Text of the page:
This has been my third year in a row that I have been attending the Enterprise 2.0 event in Boston. And so far it’s been one of the best held thus far, as far as the logistics are concerned; mostly because of having had, throughout the entire week!, a rock solid wi-fi connection throughout the venue of the conference itself; something that last year, for instance, didn’t happen very often, as I mentioned over at Enterprise 2.0 Conference Highlights – A Proposal for DIA.
I think Steve Wylie himself had a rather strong sense of pride, when at the end of the conference he was collecting some great feedback from attendees who were commending, praising and showing off, to some extent, that the wi-fi connection, finally, was just outstanding! I was one of them, too! … I can’t blame him for that sense of pride. I would have, too, if I were him. It was just terrific! Without a single glitch (At least, that I could experiment myself throughout the few days that the event lasted) and rather fast as well!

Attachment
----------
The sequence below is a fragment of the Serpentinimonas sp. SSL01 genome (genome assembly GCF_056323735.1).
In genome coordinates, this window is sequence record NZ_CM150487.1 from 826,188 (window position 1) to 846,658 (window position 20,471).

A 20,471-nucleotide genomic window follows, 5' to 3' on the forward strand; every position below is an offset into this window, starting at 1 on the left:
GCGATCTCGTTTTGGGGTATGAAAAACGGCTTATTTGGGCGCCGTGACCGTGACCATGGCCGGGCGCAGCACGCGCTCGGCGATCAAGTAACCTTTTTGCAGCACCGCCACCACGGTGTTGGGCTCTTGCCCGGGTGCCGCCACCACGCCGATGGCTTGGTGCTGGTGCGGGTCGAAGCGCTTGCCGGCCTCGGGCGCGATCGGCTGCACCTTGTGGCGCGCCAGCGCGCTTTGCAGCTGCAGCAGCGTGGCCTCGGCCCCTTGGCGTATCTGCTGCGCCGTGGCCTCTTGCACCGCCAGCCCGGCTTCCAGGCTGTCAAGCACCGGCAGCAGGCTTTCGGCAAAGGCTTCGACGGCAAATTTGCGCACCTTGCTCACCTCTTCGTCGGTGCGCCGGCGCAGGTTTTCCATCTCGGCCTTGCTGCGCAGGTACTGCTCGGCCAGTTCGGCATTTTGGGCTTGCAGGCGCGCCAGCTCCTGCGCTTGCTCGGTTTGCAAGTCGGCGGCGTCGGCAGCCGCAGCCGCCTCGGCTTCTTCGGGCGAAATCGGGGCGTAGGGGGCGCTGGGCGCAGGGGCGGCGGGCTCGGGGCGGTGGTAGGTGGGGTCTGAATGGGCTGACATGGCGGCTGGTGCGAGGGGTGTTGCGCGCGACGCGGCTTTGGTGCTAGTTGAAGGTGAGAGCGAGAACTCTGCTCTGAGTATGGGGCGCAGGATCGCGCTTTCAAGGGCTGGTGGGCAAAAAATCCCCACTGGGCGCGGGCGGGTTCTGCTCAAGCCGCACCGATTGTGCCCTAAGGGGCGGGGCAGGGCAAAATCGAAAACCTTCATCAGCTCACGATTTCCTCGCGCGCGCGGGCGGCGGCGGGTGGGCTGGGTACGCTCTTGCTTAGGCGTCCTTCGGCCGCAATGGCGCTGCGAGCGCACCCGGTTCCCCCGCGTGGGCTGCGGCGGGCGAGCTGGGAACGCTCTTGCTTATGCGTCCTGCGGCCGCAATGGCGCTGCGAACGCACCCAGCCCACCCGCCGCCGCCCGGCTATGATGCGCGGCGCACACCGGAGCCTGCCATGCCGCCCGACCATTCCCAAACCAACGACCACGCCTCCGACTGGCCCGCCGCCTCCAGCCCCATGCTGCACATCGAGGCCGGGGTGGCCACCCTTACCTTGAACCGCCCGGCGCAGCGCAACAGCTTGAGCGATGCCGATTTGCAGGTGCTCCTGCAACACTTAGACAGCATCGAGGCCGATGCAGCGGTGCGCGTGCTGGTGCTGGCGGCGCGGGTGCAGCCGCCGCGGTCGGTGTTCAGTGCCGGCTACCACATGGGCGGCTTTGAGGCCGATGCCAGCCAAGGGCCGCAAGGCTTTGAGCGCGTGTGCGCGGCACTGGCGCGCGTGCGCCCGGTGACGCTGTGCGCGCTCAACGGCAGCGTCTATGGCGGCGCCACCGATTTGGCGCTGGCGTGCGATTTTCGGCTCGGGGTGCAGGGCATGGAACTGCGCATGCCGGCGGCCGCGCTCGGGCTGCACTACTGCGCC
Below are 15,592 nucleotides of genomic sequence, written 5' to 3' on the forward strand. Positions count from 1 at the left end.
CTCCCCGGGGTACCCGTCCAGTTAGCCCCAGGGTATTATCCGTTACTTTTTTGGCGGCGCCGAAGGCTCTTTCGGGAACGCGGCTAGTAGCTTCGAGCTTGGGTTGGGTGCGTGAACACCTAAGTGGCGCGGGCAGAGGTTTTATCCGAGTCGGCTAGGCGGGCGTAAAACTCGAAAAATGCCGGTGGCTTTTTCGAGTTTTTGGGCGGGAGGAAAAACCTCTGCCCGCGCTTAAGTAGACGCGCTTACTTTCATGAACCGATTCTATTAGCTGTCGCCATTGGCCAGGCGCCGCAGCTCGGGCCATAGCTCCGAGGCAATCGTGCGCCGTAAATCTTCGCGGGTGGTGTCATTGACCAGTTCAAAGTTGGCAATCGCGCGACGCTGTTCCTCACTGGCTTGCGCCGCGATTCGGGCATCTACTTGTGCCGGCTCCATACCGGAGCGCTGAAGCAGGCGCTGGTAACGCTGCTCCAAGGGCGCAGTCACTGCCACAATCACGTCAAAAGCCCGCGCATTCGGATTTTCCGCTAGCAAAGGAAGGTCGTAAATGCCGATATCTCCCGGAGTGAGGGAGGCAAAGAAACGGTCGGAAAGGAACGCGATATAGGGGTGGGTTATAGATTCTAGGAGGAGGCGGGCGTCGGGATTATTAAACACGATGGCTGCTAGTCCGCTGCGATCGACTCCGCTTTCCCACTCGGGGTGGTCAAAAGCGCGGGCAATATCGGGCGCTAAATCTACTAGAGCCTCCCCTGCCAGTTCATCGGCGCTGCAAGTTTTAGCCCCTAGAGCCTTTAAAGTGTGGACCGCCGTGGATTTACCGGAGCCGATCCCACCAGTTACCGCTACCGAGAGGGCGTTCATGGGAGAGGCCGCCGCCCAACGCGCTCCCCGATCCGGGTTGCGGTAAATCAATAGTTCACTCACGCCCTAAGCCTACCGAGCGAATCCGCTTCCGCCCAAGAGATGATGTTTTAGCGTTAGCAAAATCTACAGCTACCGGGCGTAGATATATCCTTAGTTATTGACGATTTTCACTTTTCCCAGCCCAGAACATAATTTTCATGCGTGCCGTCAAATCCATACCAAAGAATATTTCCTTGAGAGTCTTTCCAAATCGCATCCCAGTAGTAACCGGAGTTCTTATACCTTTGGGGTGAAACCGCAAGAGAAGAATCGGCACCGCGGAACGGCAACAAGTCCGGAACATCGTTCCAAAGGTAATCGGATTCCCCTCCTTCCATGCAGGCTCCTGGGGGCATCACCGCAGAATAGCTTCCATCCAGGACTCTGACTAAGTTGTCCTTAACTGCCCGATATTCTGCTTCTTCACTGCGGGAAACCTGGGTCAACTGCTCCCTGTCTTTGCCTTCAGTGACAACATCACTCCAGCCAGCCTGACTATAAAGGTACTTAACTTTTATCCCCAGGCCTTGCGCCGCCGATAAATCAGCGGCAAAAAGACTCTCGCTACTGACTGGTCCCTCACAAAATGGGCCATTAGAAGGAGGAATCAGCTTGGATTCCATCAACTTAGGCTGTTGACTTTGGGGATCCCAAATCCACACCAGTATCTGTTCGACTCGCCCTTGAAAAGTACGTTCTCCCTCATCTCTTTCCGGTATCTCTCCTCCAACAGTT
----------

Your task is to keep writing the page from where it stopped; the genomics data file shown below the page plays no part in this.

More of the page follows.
The best thing about such robust wi-fi connection throughout the event was that, for the first time ever, I had the great opportunity to live tweet the various different keynote and speaker sessions I attended from my own Twitter id: @elsua, helping quite a bit, spread the message around for those folks who were attending live, but in other sessions, or those other people who couldn’t make it to the event altogether, but who were following virtually from the comfort of their remote location(s).
What a blast! The feedback received during the event’s live tweeting I did was wonderful and a clear inspiration for upcoming events! Those live tweets I shared over the course of 3 to 4 days gave me an opportunity, too, to take plenty of live notes about the various different sessions I attended, as well as all of the additional commentary I tried to inject here and there. And, once again, let me tell you, that whole experience of being connected throughout the entire event gave me confidence to come back for more in the near future. And without any frustrations or skepticism. It made such a huge difference! For the better, of course!